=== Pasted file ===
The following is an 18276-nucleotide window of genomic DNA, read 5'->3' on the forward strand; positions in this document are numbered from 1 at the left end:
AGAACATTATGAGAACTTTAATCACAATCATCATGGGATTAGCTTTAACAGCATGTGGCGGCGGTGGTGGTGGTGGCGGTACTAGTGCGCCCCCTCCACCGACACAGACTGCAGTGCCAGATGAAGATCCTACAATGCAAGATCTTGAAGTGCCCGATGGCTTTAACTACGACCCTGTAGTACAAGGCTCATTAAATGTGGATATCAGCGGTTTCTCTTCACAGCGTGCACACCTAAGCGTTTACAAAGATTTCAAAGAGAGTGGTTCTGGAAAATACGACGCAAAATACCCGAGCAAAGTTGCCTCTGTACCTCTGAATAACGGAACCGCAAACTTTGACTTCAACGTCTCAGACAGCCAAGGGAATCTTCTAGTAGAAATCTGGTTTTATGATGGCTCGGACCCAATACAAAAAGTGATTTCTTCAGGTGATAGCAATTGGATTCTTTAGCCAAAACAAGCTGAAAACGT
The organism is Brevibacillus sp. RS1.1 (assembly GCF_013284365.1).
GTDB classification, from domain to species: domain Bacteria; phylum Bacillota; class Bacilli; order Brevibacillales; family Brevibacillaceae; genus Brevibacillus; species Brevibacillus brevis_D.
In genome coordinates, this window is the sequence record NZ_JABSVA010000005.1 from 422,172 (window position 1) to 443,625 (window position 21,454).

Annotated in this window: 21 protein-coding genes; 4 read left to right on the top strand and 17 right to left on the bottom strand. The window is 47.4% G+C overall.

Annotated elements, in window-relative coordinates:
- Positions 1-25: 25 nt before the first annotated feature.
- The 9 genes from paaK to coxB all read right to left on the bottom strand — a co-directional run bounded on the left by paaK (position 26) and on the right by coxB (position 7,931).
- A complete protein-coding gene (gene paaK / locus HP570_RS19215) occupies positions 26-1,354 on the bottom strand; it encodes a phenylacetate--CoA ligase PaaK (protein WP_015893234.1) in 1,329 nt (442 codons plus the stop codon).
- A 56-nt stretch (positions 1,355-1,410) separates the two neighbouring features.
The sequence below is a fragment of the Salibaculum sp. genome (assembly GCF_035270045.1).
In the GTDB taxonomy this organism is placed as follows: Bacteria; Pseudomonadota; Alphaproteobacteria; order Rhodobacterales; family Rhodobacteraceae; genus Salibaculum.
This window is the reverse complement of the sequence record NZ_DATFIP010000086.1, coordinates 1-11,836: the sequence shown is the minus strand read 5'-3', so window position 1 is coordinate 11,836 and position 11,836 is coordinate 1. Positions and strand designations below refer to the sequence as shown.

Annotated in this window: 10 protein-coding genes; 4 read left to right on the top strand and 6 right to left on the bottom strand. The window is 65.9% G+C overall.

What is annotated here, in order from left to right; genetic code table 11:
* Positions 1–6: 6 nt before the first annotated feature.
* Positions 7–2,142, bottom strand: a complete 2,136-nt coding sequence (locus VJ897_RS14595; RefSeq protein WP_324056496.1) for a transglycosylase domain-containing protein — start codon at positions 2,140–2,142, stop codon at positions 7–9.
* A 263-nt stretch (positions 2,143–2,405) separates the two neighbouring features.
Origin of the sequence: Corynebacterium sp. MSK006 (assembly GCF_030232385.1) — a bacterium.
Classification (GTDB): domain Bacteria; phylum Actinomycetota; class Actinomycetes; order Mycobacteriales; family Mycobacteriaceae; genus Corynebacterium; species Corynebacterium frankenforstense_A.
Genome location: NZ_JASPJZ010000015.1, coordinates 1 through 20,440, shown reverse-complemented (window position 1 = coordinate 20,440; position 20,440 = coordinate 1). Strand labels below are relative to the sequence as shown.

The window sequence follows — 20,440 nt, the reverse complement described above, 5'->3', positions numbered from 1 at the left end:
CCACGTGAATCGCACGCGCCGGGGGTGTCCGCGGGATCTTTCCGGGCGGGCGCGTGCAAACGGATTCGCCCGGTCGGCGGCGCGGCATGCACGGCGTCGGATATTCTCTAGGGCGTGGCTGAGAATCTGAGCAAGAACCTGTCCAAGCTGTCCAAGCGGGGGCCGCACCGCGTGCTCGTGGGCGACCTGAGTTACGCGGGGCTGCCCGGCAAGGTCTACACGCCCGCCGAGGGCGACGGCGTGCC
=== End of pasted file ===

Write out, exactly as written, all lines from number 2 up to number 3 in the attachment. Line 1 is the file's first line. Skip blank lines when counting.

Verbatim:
AGAACATTATGAGAACTTTAATCACAATCATCATGGGATTAGCTTTAACAGCATGTGGCGGCGGTGGTGGTGGTGGCGGTACTAGTGCGCCCCCTCCACCGACACAGACTGCAGTGCCAGATGAAGATCCTACAATGCAAGATCTTGAAGTGCCCGATGGCTTTAACTACGACCCTGTAGTACAAGGCTCATTAAATGTGGATATCAGCGGTTTCTCTTCACAGCGTGCACACCTAAGCGTTTACAAAGATTTCAAAGAGAGTGGTTCTGGAAAATACGACGCAAAATACCCGAGCAAAGTTGCCTCTGTACCTCTGAATAACGGAACCGCAAACTTTGACTTCAACGTCTCAGACAGCCAAGGGAATCTTCTAGTAGAAATCTGGTTTTATGATGGCTCGGACCCAATACAAAAAGTGATTTCTTCAGGTGATAGCAATTGGATTCTTTAGCCAAAACAAGCTGAAAACGT
The organism is Brevibacillus sp. RS1.1 (assembly GCF_013284365.1).